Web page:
POOR MANS PUDDING AND RICH MANS CRUMBS. 95 see it. The light of other stars that make a mist before our telescopes comes from so far away that it has been traveling even for two millions of years before it reached the point in space that this our world (as we call it) occupies. We might see more or less with other senses. The eagle has a telescopic eye, sunk in its orbit as within a tube, and possibly the eagle sees the moons of Saturn glittering, has long since known that in our moon there are mountains and val- leys, and had at a very remote period of our history discovered more stars than Herschell, or Adams, or Hind. There are stars upon earth apart from the operafire-flies and luminous insects. An old traveler tells a pretty story about them. says that on the coast of Guinea he used to see the blacks preparing to go out to fish soon after sunset. The young girls were the fishers, who pushed out to sea in boats and made long tracks of light on the phosphorescent water. They seemed to be at work in fire where they were stirring about with fish baskets, seizing fishes and detaching shells from rocks. After a time they returned singing, wet from their task, and their whole persons covered with living fire. They brought with them gigantic crabs and frightful rays, and thousands of shells all glitter- ing with light, which they poured out upon the grass, and then often they would dance, naked savages as they were, about their huts, and look like fairies, or fire-spirits. Now that we are by the sea, we will abide upon it. What if there were no waves nor tides, nor currents in the ocean What if it were not salt To take only one consideration. What if it were possible for the sea to become frozen over like the Serpentine Put upon a short al- lowance of vapor, when all the summer supply had been duly condensed and discharged in rain, we should have dry winters and springs, we should want clouds, want rain, want water- springs and water. The sand islands and marsh- es, and the many diverging channels, naturally formed as a delta at the mouth of most great rivers, are very ugly; but they are formed natu- rally, and, like all things in nature, have their use. We may say that they exist where it is geogra- phically inevitable that they should exist, but He who made alike the laws and the things under the laws, so made them, that whatever accident may arise from their working, whatever second- ary or other combinations they may run into, every thing has more than one use for good. Where we see no use the fault is in our igno- rance; for we have millions of years of work to do, before we can say that we have turned out all the knowledge that is locked up in this little cabinet we call our world. The marshes and low islands at a rivers mouth serve1 we may say, as breakwaters for the protection of the inner country. When we feel inclined to pride ourselves on our great wisdom, let us think how very little they appeared to know of nature who lived in the world before us, and feel that the very rapidity with which new informatiox is now pouring in will in the end tell of our ignorance more tales than of our wisdom, since it will cause us also hereafter to appear marvelously abort- sighted in the eyes of those by whom our places will be taken. The tides to which we have been just referring, Kepler took for the respirations of the earth, which he regarded as a living ani- mal, and Elackmore attributed the eruptions of Mount Etna to fits of colic. We have pushed out into somewhat deeper soundings, but they still will deepen as we go, and of the sea of knowledge we may say too, as of the salt water sea, that there are parts of it which no man may ever expect to fathom. POOR MANS PUDDING AND RICH MANS CRUMBS. PICTURE FIRST. POOR MAN 5 PUOOINO. VOU see, said poet Blandmour, enthusi- lastically as some forty years ago we walked along the road in a soft, moist snow-fall, toward the end of March you see, my friend, that the blessed almoner, Nature, is in all things beneficent; and not only so, but considerate in her charities, as any discreet human philanthro- pist might be. This snow, now, which seems so unseasonable, is in fact just what a poor husband- man needs. Rightly is this soft March snow, falling just before seed-time, rightly is it called Poor Mans Manure. Distilling from kind heaven upon the soil, by a gentle penetration it nourishes every clod, ridge, and furrow. To the poor farmer it is as good as the rich farmers farm-yard enrichments. And the poor man has no trouble to spread it, while the rich man has to spread his. Perhaps so, said I, without equal enthusi- asm, brushing some of the damp flakes from my chest. It may be as you say, dear Bland- mour. But tell me, how is it that the wind drives yonder drifts of Poor Mans Manure off poor Coulters two-acre patch here, and piles it up yonder on rich Squire Teamsters twenty- acre field ~ Ah! to be sureyes---.well; Coulters field, I suppose, is sufficiently moist without further moistenings. Enough is as good as a feast, you know. Yes, replied I, of this sort of damp fare, shaking another shower of the damp flakes from my person. But tell me, this warm spring- snow may answer very well, as you say; but how is it with the cold snows of the long, long winters here~ Why, do you not remember the words of the Psalmist ! ~fhe Lord giveth snow like wool; meaning not only that snow is white as wool, but warm, too, as wool. For the only reason, as I take it, that wool is comfortable, is because air is entangled, and therefore warmed among its fibres. Just so, then, take the temperature of a December field when covered with this snow- fleece, and you will no doubt find it several de 96 HARPERS NEW MONTHLY MAGAZINE. grees abeve that of the air. So, you see, the winters snow itself is beneficent; under the pre- tense of frosta son of gruff philanthropist actually warming the earth, which afterward is to be fertilizingly moistened by these gentle flakes of March. I like to hear you talk, dear Blandmour; and, guided by your benevolent heart, can only wish to poor Coulter plenty of this Poor Mans Manure. But that is not all, said Blandmour, eager- ly. Did you never hear of the Poor Mans Eye-water? Never. Take this soft March snow, melt it, and bot- tle it. It keeps pure as alcohol. The very best thing in the world for weak eyes. I have a whole demijohn of it myself. But the poorest man, afflicted in his eyes, can freely help himself to this same all-bountiful remedy. Now, what a kind provision is that ! Then Poor Mans Manure is Poor Mans Eye-water too V Exactly. And what could be more economi- cally contrived One thing answering two ends ends so very distinct. Very distinct, indeed. Ah! that is your way. Making sport of earnest. But never mind. We have been talking of snow; but common rain-watersuch as falls all the year roundis still more kindly. Not to speak of its known fertilizing quality as to fields, consider it in one of its minor lights. Pray, did you ever hear of a Poor Mans Egg? Never. What is that, now ? Why, in making some culinary preparations of meal and flour, where eggs are recommended in the receipt-book, a substitute for the eggs may be had in a cup of cold rain-water, which acts as leaven. And so a cup of cold rain-water thus used is called by housewives a Poor Mans Egg. And many rich mens ~housekeepers sometimes use it. But only when they are out of hens eggs, I presume, dear Blandmour. But your talk isI sincerely say .itmost agreeable to me. Talk on. Then theres Poor Mans Plaster for wounds and other bodily harms; an alleviativd and curative, compounded of simple, natural things and so, being very cheap, is accessible to the poorest of sufferers. Rich men often use Poor Mans Plaster. But not without the judicious advice of a feed physician, dear Blandmour. Doubtless, they first consult the physician; but that may be an unnecessary precaution. Perhaps so. I do not gainsa,y it. Go on. Well, then, did you ever eat of a Poor Mans Pudding P I never so much asheard of it before. Indeed! Well, now you shall eat of one; and you shall eat it, too, as made, unprompted, by a poor mans Wife, and you shall eat it at a poor mans table, and in a poor mans house. Come now, and if after this eating, you do not say that a Poor Mans Pudding is as relish- able as a rich mans, I will give up the point al- together; which briefly is: that, through kind Nature, the poor, out of their very poverty, ex- tract comfort. Not to narrate any more of our conversations upon this subject (for we had severalI being at that time the guest of Blandmour in the coun- try, for the benefit of my health), suffice it that, acting upon Blandmours hint, I introduced my- self into Coulters house on a wet Monday noon (for the snow had thawed), under the innocent pretense of craving a pedestrians rest and re- freshment for an hour or two. I was greeted, not without much embarrass- mentowing, I suppose, to my dressbut still with unaffected and honest kindness. Dame Coulter was just leaving the wash-tub to get ready her one oclock meal against her good man s return from a deep wood about a mile distant among the hills, where he was chopping by days~work.~~.seventyfive cents per day and found himself. The washing being done outside the main building, under an infirm-looking old shed, the dame stood upon a half-rotten, soaked board to protect her feet, as well as might be, from the penetrating damp of the bare ground; hence she looked pale and chill. But her pale- ness had still another and more secret causethe paleness of a mother to be. A quiet, fathomless heart-trouble, too, couched beneath the mild, re- signed blue of her soft and wife~like eye. But she smiled upon me, as apologizing for the una- voidable disorder of a Monday and a washing- day, and, conducting me into the kitchen, set me down in the best seat it hadan old-fash- ioned chair of an enfeebled constitution. I thanked her; and sat rubbing my hands be- fore the ineffectual low fire, andunobservantly as I couldglancing now and then about the room, while the good woman, throwing on more sticks, said she was sorry the room was no warmer. Something more she said, toonot repiningly, howeverof the fuel, as old and damp; picked-up, sticks in Squire Teamsters forest, where her husband was chopping the sappy logs of the living tree for the Squires fires. It needed not her remark, whatever it was, to convince me of the inferior quality of the sticks ; some being quite mossy and toad-stooled with long lying bedded among the accumulated dead leaves of many autumns. They made a sad hissing, and vain spluttering enough. You must rest yourself here till dinner-time, at least, said the dame; what I have you are heartily welcome to. I thanked her again, and begged her not to heed my presence in the least, but go on with her usual affairs. I was struck by the aspect of the room. The house was old, and constitutionally damp. The window-sills had beads of exuded dampness upon them. The shriveled sashes shook in their frames, and the green panes of glass were cloud- ed with the long thaw. On some little errand the dame passed into an adjoining chamber, leav POOR MANS PUDDING AND RICH MANS CRUMBS. 97 ing the door partly open. The floor of that room was carpetless, as the kitchens was. Nothing but bare necessaries were about me; and those not of the best sort. Not a print on the wall; but an old volume of Doddridge lay on the smoked chimney-shelf. You must have walked a long way, sir; you sigh so with weariness. No, I am not nigh so weary as yourself, I dare say.~~ Oh, but I am accustomed to that; you are not, I should think, and her soft, sad blue eye ran over my dress. But I must sweep these shavings away; husband made him a new ax- helve this morning before sunrise, and I have been so busy washing, that I have had no time to clear up. But now they are just the thing I want for the fire. Theyd be much better though, were they not so green. Now if Blandmour were here, thought I to myself, he would call those green shavings Poor Mans Matches, or Poor Mans Tin- der, or some pleasant name of that sort. I do not know, said the good woman, turn- ing round to me againas she stirred among her pots on the smoky fire I do not know how you will like our pudding. It is only rice, milk; and salt boiled together. Ah, what they call Poor Mans Pudding, I suppose you mean.~~ A quick flush, halfresentful, passed over her face. We do not call it so, sir, she said, and was silent. Upbraiding myself for my inadvertence, I could not but again think to myself what Blandmour would have said, had he heard those words and seen that flush. At last a slow, heavy footfall was heard; then a scraping at the door, and another voice said, Come, wife; come, come I must be back again in .a jifif you say I must take all my meals at home, you must be speedy; because the SquireGood-day, sir, he exclaimed, now first catching sight of me as h~ entered the room. He turned toward.his wife, inquiringly, and stood stock-still, while the moisture oozed from his patched boots to the floor. This gentleman stops here awhile to rest and refresh: he will take dinner with us, too. All will be ready now in a trice: so sit down on the bench, husband, and be patient, I pray. You see, sir, she continued, turning to me, Wil- liam there wants, of mornings, to carry a cold meal into the woods with him, to save the long one-oclock walk across the fields to and fro. But I wont let him. A warm dinner is more than pay for the long walk. I dont know about that, said William, shak- ing his head. I have often debated in my mind whether it really paid. Theres not much odds, either way, between a wet walk after hard work, and a wet dinner before it. But I like to oblige a good wife like Martha. And you know, sir, that women will have their whimseys. I wish they all had as kind whimseys as your wife has, said I. Well, Ive heard that some women aint all maple-sugar; but, content with dear Martha, I dont know much about others. You find rare wisdom in the woods, mused I. Now, husband, if you aint too tired, just lend a hand to draw the table out. Nay, said I; let him rest, and let me help. No, said William, rising. Sit still, said his wife to me. The table set, in due time we all found our- selves with plates before us. You see what we have, said Coulter salt pork, rye-bread, and pudding. Let me help you. I got this pork of the Squire; some of his last years pork, which he let me have on account. It isnt quite so sweet as this years would be; but I find it hearty enough to work on, and thats all I eat for. Only let the rheumatiz and other sicknesses keep clear of me, and I ask no flavors or favors from any. But you dont eat of the pork I see, said the wife, gently and gravely, that the gentleman knows the difference be- tween this years and last years pork. But per- haps he will like the pudding.? I summoned up all my self-control, and smil- ingly assented to the proposition of the pudding, without by roy looks casting any reflections upon the pork. But, to tell the truth, it was quite im- possible for me (not being ravenous, but only a little hungry at the time) to eat of the latter. It had a yellowish crust all round it, and was rather rankish, I thought, to the taste. I observed, too, that the dame did not eat of it, though she suffered some to be put on her plate, and pretended to be busy with it when Coulter looked that way. But she ate of the rye-bread, and so did I. Now, then, for the pudding, said Coulter. Quick, wife; the Squire sits in his sitting-room window, looking far out across the fields. His time-piece is true. He dont play the spy on you, does he ~ said I. Oh, no !I dont say that. Hes a good- enough man. He gives me work. But hes particular. Wife, help the gentleman. You see, sir, if I lose the Squires work, what will become of and, with a look for which I honored hu- manity, with sly significance he glanced toward his wife; then, a little changing his voice, in- stantly continued that fine horse I am going to buy. I guess, said the dame, with a strange, sub- dued sort of inefficient pleasantry I guess that fine horse you sometimes so merrily dream of will long stay in the Squires stall. But some- times his man gives me a Sunday ride. A Sunday ride ! said T. You see, resumed Coulter, wife loves to go to church; but the nighest is four miles off, over yon snowy hills. So she cant walk it; and I cant carry her in my arms, though I have car- ned her up-stairs before now. But, as she says, the Squires man sometimes gives her a lift on the road; and for this cause it is that I speak of 98 HARPERS NEW MONTHLY MAGAZINE. a horse I am going to have one of these fine sunny days. And already, before having it, I have christened it Martha. But what am I about Come, come, wife! the pudding! Help the gentleman, do! The Squire! the Squire think of the Squire! and help round the pud- ding. There, onetwothree mouthfuls must do me. Good-by, wife. Good-by, sir. Im off. And, snatching his soaked hat, the noble Poor Man hurriedly went out into the soak and the mire. I suppose now, thinks I to myself, that Bland- mour would poetically say, He goes to take a Poor Mans saunter. You have a fine husband, said I to the wo- man, as we were now left together. William loves me this day as on the wed- ding-day, sir. Some hasty words, but never a harsh one. I wish I were better and stronger for his sake. And, oh! sir, both for his sake and mine (and the soft, blue, beautiful eyes turned into two well-springs), how I wish lit- tle William and Martha livedit is so lonely-like now. William named after him, and Martha for me. When a companions heart of itself overflows, the best one can do is to do nothing. I sat look- ing down on my as yet untasted pudding. You should have seen little William, sir. Such a bright, manly boy, only six years old cold, cold now Plunging my spoon into the pudding, I forced some into my mouth to stop it. And little MarthaOh! sir, she was the beauty! Bitter, bitter! but needs must be borne. The mouthful of pudding now touched my pal- ate, and touched it with a mouldy, briny taste. The rice, I knew, was of that damaged sort sold cheap; and the salt from the last years pork barrel. Ab, sir, if those little ones yet to enter the world were the same little ones which so sadly have left it; returning friends, not strangers, strangers, always strangers! Yet does a mother soon learn to love them; for certain, sir, they come from where the others have gone. Dont you believe that, sir Yes, I kxiow all good peo- ple must. But, still, stilland I fear it is wick- ed, and very black-hearted, toostill, strive how I may to cheer me with thinking of little William and Martha in heaven, and with reading Dr. Doddridge therestill, still does dark grief leak in, just like the rain through our roof. I am left so lonesome now; day after day, all the day long, dear William is gone; and all the damp day long grief drizzles and drizzles down on my soul. But I pray to God to forgive me for this; and for the rest, manage it as well as I may. Bitter and mouldy is the Poor Mans Pud- ding, groaned I to myself, half choked with but one littlemouthful of it, which would hardly go down. I could stay no longer to hear of sorrows for which the sincerest sympathies could give no ad- equate relief; of a fond persuasion, to which there could be furnished no further proof than already was hada persuasion, too, of that sort which much speaking is sure more or less to mar; of causeless self-upbraidings, which no ex- postulations could have dispelled. I offered no pay for hospitalities gratuitous and honorable as those of a prince. I knew that such offerings would have been more than declined; charity re- sented. The, native American poor never lose their del- icacy or pride; hence, though unreduced to the physical degradation of the European pauper, they yet suffer more in mind than the poor of any other people in the world. Those peculiar social sensibilities nourished by our own pecul- iar political principles, while they enhance the true dignity of a prosperous American, do but minister to the added wr~chedness of the unfor- tunate; first, by prohibiting their acceptance of what little random relief charity may offer; and, second, by furnishing them with the keenest ap- preciation of the smartiiig distinction between their ideal of universal equality and their grind- stone experience of the practical misery and in- famy of povertya misery and infamy which is, ever has been, and ever will be, precisely the same in India, England, and America. Under Pretense that my journey called me forthwith, I bade the dame good-by; shook her cold hand; looked my last into her blue, resigned eye, and went out into the wet. But cheerless as it was, and damp, damp, dampthe heavy at- mosphere charged with all sorts of incipiencies I yet became conscious, by the suddenness of the contrast, that the house air I had quitted was laden down with that peculiar deleterious quality, the, height of whichinsiifferable to some visit- antswill be found in a poor-house ward. This ill-ventilation in winter of the rooms of the poora thing, too, so stubbornly persisted in is usually charged upon them as their disgrace- ful neglect of the most simple means to health. But the instinct of the poor is wiser than we think. The air which ventilates, likewise cools. And to any shiverer, ill-ventilated warmth is better than well-ventilated cold. Of all the pre- posterous assumptions of hum~inity over human- ity, nothing exceeds most of the criticisms made on the habits of the poor by the well-housed, well-warmed, and well-fed. * * * * * * Blandmour, said I that evening, as after tea: I sat on his comfortable sofa, before a blazing fire, with one of his two ruddy little children on my knee, you are not what may rightly be called a rich man; you have a fair competence; no more. Is it not so Well then, I do not include you, when I say, that if ever a Rich Man speaks prosperously to me of a Poor Man, I shall set it down as I wont mention the word. PICTURE SECOND. RICH MANS CRUMBS. IN the year 1814, during the summer following my first taste of the Poor Mans Pudding, a sea-voyage was recommended to me by my phy- sician. The Battle of Waterloo having closed the long drama of Napoleons wars, many stran POOR MANS PUDDING AND RICH MANS CRUMBS. 99 gers were visiting Europe. I arrived in London at the time the victorious princes were there as- sembled enjoying the Arabian Nights hospitali- ties of a grateful and gorgeous aristocracy, and the courtliest of gentlemen and kingsGeorge the Prince Regent. I had declined all letters but one to my banker. I wandered about for the beAt reception an ad- venturous traveler can havethe reception, I mean, which unsolicited chance and accident throw in his venturous way. But I omit all else to recount one hours hap under the lead of a very friendly man, whose ac- quaintance I made in the open street of Cheap- side. He wore a uniform, and was some sort of a civic subordinate; I forget exactly what. He was off duty that day. His discourse was chiefly of the noble charities of London. He took me to two or three, and made admiring mention of many more. But, said he, as we turned into Cheapside again, if you are at all curious about such things, let me take youif it be not too lateto one of the most interesting of allour Lord Mayors Charities, sir; nay, the charities not only of a Lord Mayor, but, I may truly say, in this one instance, of emperors, regents, and kings. You remember the event of yesterday 3 That sad fire on the river-side, you mean, unhousing so many~ of the poor I No. The grand Guildhall Banquet to the princes. Who can forget it Sir, the dinner was served on nothing but solid silver and gold plate, worth at the least 200,000that is, 1,000,000 of your dollars; while the mere ex- penditure of meats, wines, attendance and up- holstery, & c., can not be footed under 25,000 125,000 dollars of your hard cash. But, surely, my friend, you do not call that charityfeeding kings at that rate 3 No. The feast came firstyesterday; and the charity afterto-day. How else would you have it, where princes are concerned Bt~t I think we shall be quite in timecome; here we are at King Street, and down there is Guildhall. Will you go3 Gladly, my good friend. Take me where you will. I come but to roam and see. Avoiding the main entrance of the hall, which was barred, he took me through some private way, and we found ourselves in a rear blind- walled place in the open air. I looked round amazed. The spot was grimy as a back-yard in the Five Points. It was packed with a mass of lean, famished, ferocious creatures, struggling and fighting for some mysterious precedency, and all holding soiled blue tickets in their hands. There is no other way, said my guide; we can only get in with the crowd. Will you try it 3 I hope you have not on your drawing-room suit 3 What do you say 3 It will be well worth your sight. So noble a charity does not often offer. The one following the annual banquet of Lord Mayors dayfine a charity as that cer- tainly isis not to be mentioned with what will be seen to-day. Is it, ay3 As he spoke, a basement door in the distance was thrown open, and the squalid mass made a rush for the dark vault beyond. I nodded to my guide, and sideways we joined in with the rest. Ere long we found our retreat cut off by the yelping crowd behind, and I could not but congratulate myself on having a civic, as well as civil guide; one, too, whose uniforih made evident his authority. It was just the same as if I were pressed by a mob of cannibals on some pagan beach. The beings round me roared with famine. For in this mighty London misery but maddens. In the country it softens. As I gazed on the mea- gre, murderous pack, I thought of the blue eye of the gentle wife of poor Coulter. Some sort of curved, glittering steel thing (not a sword; I know not what it was), before worn in his belt, was now flourished overhead by my guide, men- acing the creatures to forbear offering the stran- ger violence. As we drove, slow and wedge-like, into the gloomy vault, the howls of the mass reverberated. I seemed seething in the Pit with the Lost. On and on, through the dark and the damp, and then up a stone stairway to a wide portal; when, dif- fusing, the pestiferous mob poured in bright day between painted walls and beneath a painted dome. I thought of the anarchic sack of Ver- sailles. A few moments more and I stood bewildered among the beggars in the famous Guildhall. Where I stoodwhere the thronged rabble stood, less than twelve hours before sat His Im- perial Majesty, Alexander of Russia; His Royal Majesty, Frederic William, King of Prussia; His Royal Highness, George, Prince Regent of En- gland; His world-renowned Grace, the Duke of Wellington; with a mob of magnificoes, made up of conquering field-marshals, earls, counts, and innumerable other nobles of mark. The walls swept to and fro, like the foliage of a forest with blazonings of conquerors flags. Naught outside the hall was visible. No win- dows were within four-and-twenty feet of the floor. Cut off from all other sights, I was hem- med in by one splendid spectaclesplendid, I mean, every where, but as the eye fell toward the floor. That was foul as a hovelsas a ken- nels; the naked boards being strewed with the smaller and more wasteful fragments of the feast, while the two long parallel lines, up and down the hall, of now unrobed, shabby, dirty pine-tables were piled with less trampled wrecks. The dyed banners were in keeping with the last nights kings; the floor suited the beggars of to-day. The banners looked down upon the floor as from his balcony Dives upon Lazarus. A line of livened men kept back with their staves the im- patient jam of the mob, who, otherwise, might have instantaneously converted the Charity into a Pillage. A4other body of gowned and gilded officials distributed the broken meatsthe cold victuals and crumbs of kings. One after another the beggars held up their dirty blue tickets, and were served with the plundered wreck of a pheas 100 HARPERS NEW MONTHLY MAGAZINE. ant, or the rim of a pastylike the detached crown of an old hatthe solids and meats stolen out. What a noble charity ! whispered my guide. See that pasty now, snatched by that pale girl; I dare say the Emperor of Russia ate of that last night. Vhry probably, murmured I; it looks as though some omnivorous Emperor or other had had a finger in that pie. And see yon pheasant tootherethat one the boy in the torn shirt has it nowlook! The Prince Regent might have dined off that. The two breasts were gouged ruthlessly out, exposing the bare bones, embellished with the untouched pinions and legs. Yes, who knows ! said my guide, his Royal Highness the Prince Regent might have eaten of that identical pheasant. I dont doubt it, murmured I, he is said to be uncommonly fond of the breast. But where is Napoleons head in a charger I should fancy that ought to have been the principal dish. You are merry. Sir, even Cossacks are charitable here in Guildhall. Look! the famous Platoff, the Hetman himself(he was here last night with the rest)no doubt he thrust a lance into yon fat pork-pie there. Look! the old shirt- less man has it now. How he licks his chops over it, little thinking of or thanking the good, kind Cossack that left it him! Ah! anothera stouter has grabbed it. It falls; bless my soul! the dish is quite emptyonly a bit of the hacked crust. The Cossacks, my friend, are said to be im- moderately fond of fat, observed I. The Het- man was hardly so charitable as you thought. A noble charity, upon the whole, for all that. See, even Gog and Magog yonder, at the other end of the hall, fairly laugh out their delight at the scene. But dont you think, though, hinted I, that the sculptor, whoever he was, carved the laugh too much into a grina sort of sardonical grin? Well, thats as you take it, sir. But see now Id wager a guinea the Lord Mayors lady dipped her golden spoon into yonder golden-hued jelly. See, the jelly-eyed old body has slipped it, in one broad gulp, down his throat. Peace to that jelly ! breathed I. What a generous, noble, magnanimous char- ity this is! unheard of in any country but En- gland, which feeds her very beggars with golden- hued jellies. But not three times every day, my friend. And do you really think that jellies are the best sort of relief you can furnish to beggars Would not plain beef and bread, with something to do, and be paid for, be better ? But plain beef and bread were not eaten here. Emperors, and prince-regents, and kings, and field marshals dont often dine on plain beef and bread. So the leavings are according. Tell me, can you expect that the crumbs of kings can be like the crumbs of squirrels? You! I mean you! stand aside, or else he served and away! Here, take this pasty, and be thankful that you taste of the same dish with her Grace the Duchess of Devonshire. Graceless ragamuffin, do you hear? These words were bellowed at me through the din by a red-gowned official nigh the board. Surely he does not mean mc, said I to my guide; he has t~ot confounded me with the rest. One is known by the company he keeps, smiled my guide. See! not only stands your hat awry and bunged on your head, but your coat is fouled and torn. Nay, he cried to the red-gown, this is an unfortunate friend; a Ample spectator, I assure you.. Ah! is that you, old lad ?~ responded the red-gown, in familiar recognition of my guidea personal friend as it seemed; well, convey your friend out forthwith. Mind the grand crash; it will soon be coming; hark! now! away with him ! Too late. The last dish had been seized. The yet unglutted mob raised a fierce yell, which wafted the banners like a strong gust, and filled the air with a reek as from sewers. They surged against the tables, broke through all barriers, and billowed over the halltheir bare tossed arms like the dashed ribs of a wreck. It seemed to me as if a sudden impotent fury of fell envy possessed them. That one half-hours peep at the mere remnants of the glories of the Banquets of Kings; the unsatisfying mouthfuls of disem- bowelled pasties, plundered pheasants, and half- sacked jellies, served to remind them of the in- trinsic contempt of the alms. In this sudden mood, or whatever mysterious thing it was that now seized them, these Lazaruses seemed ready to spew up in repentant scorn the contumelious crumbs of Dives. This way, this way! stick like a bee to my back, intensely whispered my guide. My friend there has answered my beck, and thrown open yon private door for us two. Wedge wedge inquickthere goes your bunged hat never stop for your coat-tailhit that man strike him down! hold! jam! now! now! wrench along for your life! ha! here we breathe freely; thank God! You faint. Ho Never mind. This fresh air revives me. I inhaled a few more breaths of it, and felt ready to proceed. And now conduct me, my good friend, by some front passage into Cheapside, forthwith. I must home. Not by the side-walk though. Look at your dress. I must get a hack for you. Yes, I suppose so, said I, ruefully eying my tatters, and then glancing in envy at the close-bodied coat and flat cap of my guide, which defied all tumblings and tearings. There, now, sir, said the honest fellow, as he put me into the hack, and tucked in me and my rags, when you get back to your own coun- try, you can say you have witnessed the greatest of all Englands noble charities. Of course, you will make reasonable allowances for the unavoid- able jam. Good-by. Mind, Jebuaddressing A CHAPTER ON IDIOTS. 101 the driver on the box this is a gentleman you carry. He is just from the Guildhall Charity, which accounts for his appearance. Go on now. London Tavern, Fleet Street, remember, is the place. * * * * * Now, Heaven in its kind mercy save me from the noble charities of London, sighed I, as that night I lay bruised and battered on my bed; and Heaven save me equally from the Poor Mans Pudding and the Rich Mans Crumbs. A CHAPTER ON IDIOTS. PEOPLE whose ancestors came in at the Con- quest, are apt to have one idea over-ruling all othersthat nobody is worthy of their alliance whose ancestors did not come in at the Conquest. Of course this has been an idea ever since the Conquest began to be considered an old event; and, of course, there have been fewer and fewer families who had a right to it. Of course, also, those families have intermarried, and the inter- marriage has been more and more restricted. Another of course follows, on which we need not enlarge. Everybody knows the consequences of prolonged intermarriages between any sort of people who are few enough to be almost all blood relations. The world was shocked and grieved, some years since, at the oldest baronage in En- gland going out at the ace of diamondsex- piring in the disgrace of cheating at cards. The world ought to be quite as much shocked and grieved at seeingwhat has been seen, and may be seen againthe honors of the same ancient birth being extinguished in a lunatic asylum. It used to be thought a very religious and beautiful thing (it certainly was the easiest thing) to say that it pleased God to send idiots, and other defective or diseased children, to try and dis- cipline their parents by affliction, and so on; but religions physicians now tell us (showing reason for what they say) that there is something very like blasphemy in talking soin imputing to Providence the sufferings which we bring upon ourselves, precisely by disobedience to the great natural laws which it is the best piety to obey. It is a common saying, that families who inter- marry too often, die out; but no account is taken of the miseries which precede that dying out. Those miseries of disease of body and mind are ascribed to Providence, as if Providence had not given us abundant warning to avoid them! Dr. Howe, the wise and benevolent teacher of Laura Bridginan, says in his Report on Idiocy in Mas- sachusetts, that the law against the marriage of relatives is made out as clearly as though it were written on tables of stone. He gives his reasons for saying so; and of those reasons, the following sample will, we think, be enough. When the tables of health and disease were com- piled for Massachusetts, a few years ago, the fol- lowing was found to be the state of seventeen families, where the father and mother were re- lated by blood. Some of the parents were un- healthy, and some were intemperatebut to set against this disadvantage to begin with, there is the fact, that the evil consequences of such inter- marriage very often do not appear until the second generation, or even later. However, in these seventeen households there were ninety-five chil- dren. What were these children like Imagine a school of ninety-five children, of all ages, or the children of a hamlet at play, and think what the little crowd would look like; and then read this! Of these ninety-five children, one was a dwarf. Well, that might easily be. One was deaf. Well, no great wonder in that. Twelve were scrofulous. That is a large number, cer- tainly; but scrofula is sadly common, and es- pecially in unhealthy situations. Well, but FORTy- FOUR were IOIOTS. Of all the long and weary pains of mind to which the unselfish can be subject, we know of none so terrible as that of the mother att4in- ing the certainty that her child is an idiot. Re- viewing the whole case as we have ourselves ob- served it, it seem to us an affliction made tolerable only by its gradual growth, and the length of years over which it is spread. How sweet was the prospect of the little one comingnot only in the sacred anticipations of the parents, but when the elder children were told, in quiet, joyful moments of confidence, that there would be a baby in the house by-and-by! And when it came, how amiable, and helpful, and happy every body waskeepingthe house quiet for the mothers sake, and wondering at the baby, and not mind- ing any irregularity or little uncomfortableness while the mother was up-stairs. Perhaps there was a wager that baby would take notice, turn its eyes to a bright watch, or spoon, or looking- glass, at the end of ten days or a fortnight, and the wager was lost. Here, perhaps, was the first faint indication. But it would not be thought much of, the child was so very young! As the weeks pass, however, and still the child takes no notice, a sick misgiving sometimes enters the mothers minda dread of she does not know what, but it does not last long. You may trust a mother for finding out charms and promise of one sort or another in her babybe it what it may. Time goes on; and the singularity is am parent that the baby makes no response to any thing. He is not deaf. Very distant street music probably causes a kind of quiver through his whole frame. He sees very well. He cer- tainly is aware of the flies which are performing minuets and reels between him and the ceiling. As for his other senses, there never was any thing like his keenness of smell and taste. He is ravenous for foodeven already unpleasantly so; but excessively difficult to please. The terrible thing is his still taking no notice. His mother longs to feel the clasp of his arms round her neck; but her fondlings receive no return. His arm hangs lax over her shoulder. She longs for a look from him, and lays him back on her lap, hoping that they may look into each others eyes; but he looks at nobody. All his life long nobody will ever meet his eyes; and neither in that way nor any other way will his mind expressly meet that of any body else. When he does at length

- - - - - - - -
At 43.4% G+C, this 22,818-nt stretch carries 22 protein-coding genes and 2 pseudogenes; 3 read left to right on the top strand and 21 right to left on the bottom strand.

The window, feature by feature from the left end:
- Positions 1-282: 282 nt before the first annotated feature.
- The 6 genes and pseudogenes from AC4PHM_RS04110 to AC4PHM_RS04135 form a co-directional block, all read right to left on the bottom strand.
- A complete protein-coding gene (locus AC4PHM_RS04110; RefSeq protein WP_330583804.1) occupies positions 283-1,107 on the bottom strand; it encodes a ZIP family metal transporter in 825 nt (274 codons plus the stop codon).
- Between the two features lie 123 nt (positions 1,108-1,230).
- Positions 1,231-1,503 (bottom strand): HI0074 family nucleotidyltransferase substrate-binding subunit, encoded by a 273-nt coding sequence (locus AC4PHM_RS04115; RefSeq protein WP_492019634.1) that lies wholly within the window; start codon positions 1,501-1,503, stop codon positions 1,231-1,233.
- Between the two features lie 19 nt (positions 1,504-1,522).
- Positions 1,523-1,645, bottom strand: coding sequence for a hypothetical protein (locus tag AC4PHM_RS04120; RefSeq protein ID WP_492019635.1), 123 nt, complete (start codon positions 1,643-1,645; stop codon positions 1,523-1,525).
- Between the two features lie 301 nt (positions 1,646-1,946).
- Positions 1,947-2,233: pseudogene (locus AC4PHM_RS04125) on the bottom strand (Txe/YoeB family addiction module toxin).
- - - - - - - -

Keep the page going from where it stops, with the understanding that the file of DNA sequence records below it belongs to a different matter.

Chapter on Idiots 101-104